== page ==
Urban chicken has a message

Urban chicken has a message

Staff WriterMarch 19, 2005 

Art can be political, but can oversized poultry be persuasive?

On Monday, Durham Central Park Inc. unveiled its third public art installation, a 7-foot-tall hen crafted from foam, string lights, steel rebar, wire fencing and CDs. "Holli Dae Hen," created by by Durham stone wall builder Richard Mullinax, will preside over today's egg hunt at the park on Foster Street.

The big chicken has another role. In November, Mullinax tried to change city rules so residents could keep chickens as pets. The City Council never voted on the issue.

Now Mullinax is hoping that "Holli Dae Hen" will encourage more public art and give chickens their day in the city-sanctioned spotlight. "You can't shut all of the natural world away just because you live in an urban setting," Mullinax said. "I'd like to see us embrace chickens."

Mullinax is pretty sure he isn't the only person with an interest in the urban chicken. By Friday, an unknown artist had left a glitter-covered, oversized egg in a faux-grass bed at Holli Dae's feet and a foam box decorated with an orange foam beak.

While the park isn't taking a stance on chickens, park staff thought "Holli Dae Hen" and the city's 10-day limit on public art installations would help attract attention to spring activities at the park, said Leigh Scott, director of the park's managing nonprofit.

At 10 a.m. today, Durham Central Park will host an egg toss, egg and spoon roll and Easter-themed craft session for children. At 10:30, Wool E. Bull, the Durham Bulls' mascot, will arrive to kick off a hunt for 3,000 candy-filled eggs at 11 a.m.

When "Holli Dae Hen" is removed March 28, a bronze bull will likely be installed. In January, fund-raisers for the Durham Symphony Orchestra were allowed to install a Hollywood Hills-style display of the word "Durham."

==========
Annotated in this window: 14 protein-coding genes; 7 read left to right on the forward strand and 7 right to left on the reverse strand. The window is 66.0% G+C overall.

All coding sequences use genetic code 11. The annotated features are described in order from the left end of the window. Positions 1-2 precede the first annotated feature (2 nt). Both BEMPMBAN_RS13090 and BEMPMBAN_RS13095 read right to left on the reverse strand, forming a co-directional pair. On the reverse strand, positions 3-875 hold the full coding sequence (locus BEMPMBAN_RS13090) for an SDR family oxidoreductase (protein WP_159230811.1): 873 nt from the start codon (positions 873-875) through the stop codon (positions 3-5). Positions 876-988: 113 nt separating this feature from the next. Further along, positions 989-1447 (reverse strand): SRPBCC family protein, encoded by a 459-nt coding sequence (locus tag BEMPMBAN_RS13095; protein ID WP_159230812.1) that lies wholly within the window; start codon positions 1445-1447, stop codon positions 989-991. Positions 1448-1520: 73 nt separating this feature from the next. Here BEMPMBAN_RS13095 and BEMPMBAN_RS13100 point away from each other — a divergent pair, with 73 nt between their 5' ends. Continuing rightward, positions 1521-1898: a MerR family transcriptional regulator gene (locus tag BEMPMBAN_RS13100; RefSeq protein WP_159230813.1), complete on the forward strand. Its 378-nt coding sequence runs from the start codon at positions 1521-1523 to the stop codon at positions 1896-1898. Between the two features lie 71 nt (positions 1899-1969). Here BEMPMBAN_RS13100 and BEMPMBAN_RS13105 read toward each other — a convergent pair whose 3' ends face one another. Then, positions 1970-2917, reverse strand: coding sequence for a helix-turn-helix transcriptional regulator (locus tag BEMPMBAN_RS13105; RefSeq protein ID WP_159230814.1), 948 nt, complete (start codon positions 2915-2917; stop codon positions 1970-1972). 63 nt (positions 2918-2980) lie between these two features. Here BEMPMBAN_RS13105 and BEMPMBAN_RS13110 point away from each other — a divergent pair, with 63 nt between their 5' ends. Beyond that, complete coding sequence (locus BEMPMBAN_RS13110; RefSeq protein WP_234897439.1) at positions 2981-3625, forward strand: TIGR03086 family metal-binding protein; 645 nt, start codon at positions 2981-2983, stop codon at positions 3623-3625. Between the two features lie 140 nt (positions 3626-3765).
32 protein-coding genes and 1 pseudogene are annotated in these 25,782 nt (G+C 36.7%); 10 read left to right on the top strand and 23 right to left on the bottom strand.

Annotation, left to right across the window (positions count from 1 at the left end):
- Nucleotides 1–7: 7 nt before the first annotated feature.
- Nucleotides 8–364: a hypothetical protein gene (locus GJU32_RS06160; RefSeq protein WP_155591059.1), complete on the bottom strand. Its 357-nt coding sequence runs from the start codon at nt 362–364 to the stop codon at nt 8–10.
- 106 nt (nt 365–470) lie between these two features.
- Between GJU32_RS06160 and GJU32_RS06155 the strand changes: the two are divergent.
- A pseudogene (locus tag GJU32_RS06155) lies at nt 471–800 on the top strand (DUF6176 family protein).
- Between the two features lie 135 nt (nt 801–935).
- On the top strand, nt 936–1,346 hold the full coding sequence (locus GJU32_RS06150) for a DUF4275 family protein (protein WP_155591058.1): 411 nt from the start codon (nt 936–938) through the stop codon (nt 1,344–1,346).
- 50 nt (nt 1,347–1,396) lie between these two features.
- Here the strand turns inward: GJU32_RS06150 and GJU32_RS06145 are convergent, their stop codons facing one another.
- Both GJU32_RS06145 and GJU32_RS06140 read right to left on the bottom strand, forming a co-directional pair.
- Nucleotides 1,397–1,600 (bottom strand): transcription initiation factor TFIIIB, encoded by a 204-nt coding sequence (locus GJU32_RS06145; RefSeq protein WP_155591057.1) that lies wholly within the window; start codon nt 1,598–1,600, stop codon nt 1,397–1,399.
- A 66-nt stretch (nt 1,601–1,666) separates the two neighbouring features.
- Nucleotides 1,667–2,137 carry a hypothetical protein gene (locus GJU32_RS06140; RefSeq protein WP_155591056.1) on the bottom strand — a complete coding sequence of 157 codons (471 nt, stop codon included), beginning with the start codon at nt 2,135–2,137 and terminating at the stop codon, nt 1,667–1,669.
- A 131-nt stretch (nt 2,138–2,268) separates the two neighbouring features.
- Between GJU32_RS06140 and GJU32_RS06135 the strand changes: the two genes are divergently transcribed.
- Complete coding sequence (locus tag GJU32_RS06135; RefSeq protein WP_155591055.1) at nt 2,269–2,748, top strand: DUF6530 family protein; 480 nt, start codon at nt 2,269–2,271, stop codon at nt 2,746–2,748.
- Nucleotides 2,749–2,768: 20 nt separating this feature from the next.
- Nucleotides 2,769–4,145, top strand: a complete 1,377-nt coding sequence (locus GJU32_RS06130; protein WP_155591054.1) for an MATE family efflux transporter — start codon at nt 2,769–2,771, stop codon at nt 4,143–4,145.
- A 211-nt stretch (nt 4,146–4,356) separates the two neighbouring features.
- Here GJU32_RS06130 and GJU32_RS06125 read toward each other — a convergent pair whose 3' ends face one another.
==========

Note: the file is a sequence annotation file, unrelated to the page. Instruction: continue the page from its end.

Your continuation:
Durham Central Park Inc. would like a steady stream of temporary art installations in hopes of bringing more people to the park and contributing to the city's overall appearance, Scott said.

The city issues public art permits that are generally good for only two weeks. Similar time-limit ordinances and displays have been credited with driving large numbers of people to municipal parks.

When The Gates, a series of saffron-colored curtains hung between similarly colored square arches, was displayed in New York's Central Park in February, park managers logged about 4 million visits, said Jennifer Pucci, manager of public relations for the Central Park Conservancy. During the same two-week period, New York's Central Park typically logs about 750,000 visits, Pucci said.

Mullinax created Durham Central Park's first unofficial public art installation last March. That display featured two female mannequins, under a silver lame arch bearing the words "Just Luv."

Mullinax and his partner, Perry Pike, also sued the Durham County register of deeds in an effort to obtain a marriage license last March. Their suit was dismissed by a judge who deemed the suit a constitutional matter fit for a higher court.

City staff removed "Just Luv" because Mullinax had not obtained a permit. But a permitting process for public art in Durham didn't exist. So the city created one.

Staff Writer Janell Ross can be reached at 956-2415 or jross@newsobserver.com.

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